In 1984, British journalist Arthur Stuart investigates the career of 1970s glam superstar Brian Slade, who was heavily influenced in his early years by hard-living and rebellious American singer Curt Wild.
Jonathan Rhys Meyers,
"Safe" has been described as a horror movie of the soul, a description that director Todd Haynes relishes. California housewife Carol White seems to have it all in life: a wealthy husband, a beautiful house, servants, beauty, and a lot of friends. The only thing she lacks is a strong personality: Carol seems timid and empty during all of her interactions with the world around her. At the beginning of the film, one would consider her to be more safe in life than just about anyone. That doesn't turn out to be the case. Starting with headaches and leading to a grandmal seizure, Carol becomes more and more sick, claiming that she's become sensitive to the common toxins in today's world: exhaust, fumes, aerosol spray, etc. She pulls back from the sexual advances of her husband and spends her nights alone by the TV or wandering around the outside of her well-protected home like an animal in a cage. Her physician examines her and can find nothing wrong. An allergist finds that she has an ...Written by
David Eschatfische <firstname.lastname@example.org>
Picked by Entertainment Weekly magazine as one of the "50 Greatest Independent Films" in a special supplement devoted to independent films that was only distributed to subscribers in November 1997. See more »
Although this film was explicitly set in 1987, while Carol is driving on the highway, she passes a burgundy 1992 Cadillac de Ville. See more »
I don't take drugs or drink or... I don't even like coffee very much. I'm just a total milk-o-holic.
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How not to survive in a crass, contagious, consumer prison...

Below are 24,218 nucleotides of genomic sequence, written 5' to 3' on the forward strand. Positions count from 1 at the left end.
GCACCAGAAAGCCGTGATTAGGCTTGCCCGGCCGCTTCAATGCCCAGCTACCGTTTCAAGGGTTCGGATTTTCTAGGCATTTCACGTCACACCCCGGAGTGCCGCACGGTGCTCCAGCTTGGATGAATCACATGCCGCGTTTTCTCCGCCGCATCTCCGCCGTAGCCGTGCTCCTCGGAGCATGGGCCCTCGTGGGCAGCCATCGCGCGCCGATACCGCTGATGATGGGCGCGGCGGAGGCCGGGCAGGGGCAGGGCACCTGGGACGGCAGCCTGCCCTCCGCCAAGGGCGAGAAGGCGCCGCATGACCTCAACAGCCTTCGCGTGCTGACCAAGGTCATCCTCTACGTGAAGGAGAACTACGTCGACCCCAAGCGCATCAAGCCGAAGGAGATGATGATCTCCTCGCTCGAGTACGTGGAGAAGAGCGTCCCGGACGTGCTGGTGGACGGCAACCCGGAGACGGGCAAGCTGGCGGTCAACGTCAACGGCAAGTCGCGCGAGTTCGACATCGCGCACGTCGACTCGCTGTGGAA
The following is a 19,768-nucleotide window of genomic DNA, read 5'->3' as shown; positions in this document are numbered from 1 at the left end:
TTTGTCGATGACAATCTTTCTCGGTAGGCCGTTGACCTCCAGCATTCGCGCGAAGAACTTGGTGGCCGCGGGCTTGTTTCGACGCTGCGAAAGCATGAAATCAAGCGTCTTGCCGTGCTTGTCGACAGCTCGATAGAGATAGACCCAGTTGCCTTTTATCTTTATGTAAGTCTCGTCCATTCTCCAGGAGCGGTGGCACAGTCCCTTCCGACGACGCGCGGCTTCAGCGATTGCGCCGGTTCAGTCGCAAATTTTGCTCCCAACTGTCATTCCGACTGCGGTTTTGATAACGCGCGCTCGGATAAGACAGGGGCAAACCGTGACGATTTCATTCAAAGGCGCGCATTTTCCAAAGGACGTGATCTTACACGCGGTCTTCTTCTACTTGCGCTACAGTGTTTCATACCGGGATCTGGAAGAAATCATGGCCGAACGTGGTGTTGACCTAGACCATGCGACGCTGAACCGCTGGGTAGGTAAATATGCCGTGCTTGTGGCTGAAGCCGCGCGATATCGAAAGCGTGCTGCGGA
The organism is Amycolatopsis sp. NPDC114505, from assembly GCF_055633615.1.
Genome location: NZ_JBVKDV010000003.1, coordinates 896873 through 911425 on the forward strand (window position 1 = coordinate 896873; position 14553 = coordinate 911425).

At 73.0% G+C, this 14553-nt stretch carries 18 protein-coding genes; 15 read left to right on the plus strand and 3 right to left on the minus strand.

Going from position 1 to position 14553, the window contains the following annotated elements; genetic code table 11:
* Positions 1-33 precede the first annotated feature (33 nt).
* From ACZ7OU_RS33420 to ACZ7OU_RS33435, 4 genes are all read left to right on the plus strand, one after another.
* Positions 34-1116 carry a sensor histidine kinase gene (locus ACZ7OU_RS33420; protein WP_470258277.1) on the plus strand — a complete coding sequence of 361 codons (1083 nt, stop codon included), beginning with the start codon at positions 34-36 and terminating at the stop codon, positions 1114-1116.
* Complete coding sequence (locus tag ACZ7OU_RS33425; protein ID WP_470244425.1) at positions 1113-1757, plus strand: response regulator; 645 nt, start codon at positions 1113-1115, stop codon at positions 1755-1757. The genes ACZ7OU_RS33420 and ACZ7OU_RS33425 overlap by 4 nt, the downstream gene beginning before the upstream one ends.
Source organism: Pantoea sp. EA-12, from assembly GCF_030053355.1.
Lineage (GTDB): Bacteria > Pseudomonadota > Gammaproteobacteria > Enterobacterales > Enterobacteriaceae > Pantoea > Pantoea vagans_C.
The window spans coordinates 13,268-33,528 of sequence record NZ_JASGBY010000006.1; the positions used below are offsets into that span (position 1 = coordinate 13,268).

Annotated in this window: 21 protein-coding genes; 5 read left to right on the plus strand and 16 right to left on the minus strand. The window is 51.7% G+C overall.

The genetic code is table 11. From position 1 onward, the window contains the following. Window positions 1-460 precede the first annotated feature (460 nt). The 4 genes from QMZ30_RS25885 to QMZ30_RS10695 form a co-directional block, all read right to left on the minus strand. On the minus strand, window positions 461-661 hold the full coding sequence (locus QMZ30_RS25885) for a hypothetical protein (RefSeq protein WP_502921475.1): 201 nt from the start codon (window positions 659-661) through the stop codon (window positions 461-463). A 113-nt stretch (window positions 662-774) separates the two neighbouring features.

Julianne Moore is one of my favorite actresses and that's the reason I decided to watch this one.
This film is labeled as Drama/Thriller. Well, the drama's here, no doubt, as Carol White (Moore) slowly begins to succumb to the multiple effects of all types of pollution that pervade our technocratic consumer societies. There's psychological drama also as her husband, Greg (Xander Berkeley) tries to come to some understanding about Carol and how his marriage seems to be slowly disintegrating. And, there's drama also when Carol reacts violently to various chemicals, such that she is hospitalized and undergoes a battery of tests...
But... Thriller? Not at all, not by a long shot.
This is something better than mere thrills at one level, it's a modern horror story that we are all living, because we are all part of this petrochemical world that we cannot reasonably escape. At another level, it's also the horror that results when a person decides to dislocate from the polluted world we all live in and construct another world within the mind. The end result of such an act is usually madness... eventually.
Beautifully acted by all the players, so that it seems that they aren't acting; it is, after all, all too real, is it not? The musical background is simply stunning brooding, dark, menacing, and reminiscent of a David Lynch soundtrack. Visually, for the first half, you are battered with repetitive images of unending lines of traffic, excessive noise, mindless activities, rampant consumerism all designed to reflect the battered mind and body of Carol as she struggles to determine her future in a world that is increasingly threatening.
How she does that forms the second half. Does she succeed? I could say Yes and No, but I'll leave it up to you to decide when you see it. Enjoy...if you can!
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